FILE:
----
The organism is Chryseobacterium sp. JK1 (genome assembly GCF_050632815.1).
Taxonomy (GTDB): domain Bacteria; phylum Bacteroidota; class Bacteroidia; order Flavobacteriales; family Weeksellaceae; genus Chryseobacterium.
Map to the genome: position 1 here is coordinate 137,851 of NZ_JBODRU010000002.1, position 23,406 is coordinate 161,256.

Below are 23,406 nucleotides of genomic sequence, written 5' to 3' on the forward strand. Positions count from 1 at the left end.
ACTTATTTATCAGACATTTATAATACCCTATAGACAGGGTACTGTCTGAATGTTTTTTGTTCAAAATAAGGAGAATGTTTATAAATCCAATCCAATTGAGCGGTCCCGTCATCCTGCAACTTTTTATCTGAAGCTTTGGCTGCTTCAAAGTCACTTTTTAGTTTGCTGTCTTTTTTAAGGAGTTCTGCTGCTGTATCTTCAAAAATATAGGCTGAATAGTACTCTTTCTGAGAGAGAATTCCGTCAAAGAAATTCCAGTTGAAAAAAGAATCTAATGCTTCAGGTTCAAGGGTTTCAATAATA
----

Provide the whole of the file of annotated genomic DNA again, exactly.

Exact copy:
The organism is Chryseobacterium sp. JK1 (genome assembly GCF_050632815.1).
Taxonomy (GTDB): domain Bacteria; phylum Bacteroidota; class Bacteroidia; order Flavobacteriales; family Weeksellaceae; genus Chryseobacterium.
Map to the genome: position 1 here is coordinate 137,851 of NZ_JBODRU010000002.1, position 23,406 is coordinate 161,256.

Below are 23,406 nucleotides of genomic sequence, written 5' to 3' on the forward strand. Positions count from 1 at the left end.
ACTTATTTATCAGACATTTATAATACCCTATAGACAGGGTACTGTCTGAATGTTTTTTGTTCAAAATAAGGAGAATGTTTATAAATCCAATCCAATTGAGCGGTCCCGTCATCCTGCAACTTTTTATCTGAAGCTTTGGCTGCTTCAAAGTCACTTTTTAGTTTGCTGTCTTTTTTAAGGAGTTCTGCTGCTGTATCTTCAAAAATATAGGCTGAATAGTACTCTTTCTGAGAGAGAATTCCGTCAAAGAAATTCCAGTTGAAAAAAGAATCTAATGCTTCAGGTTCAAGGGTTTCAATAATA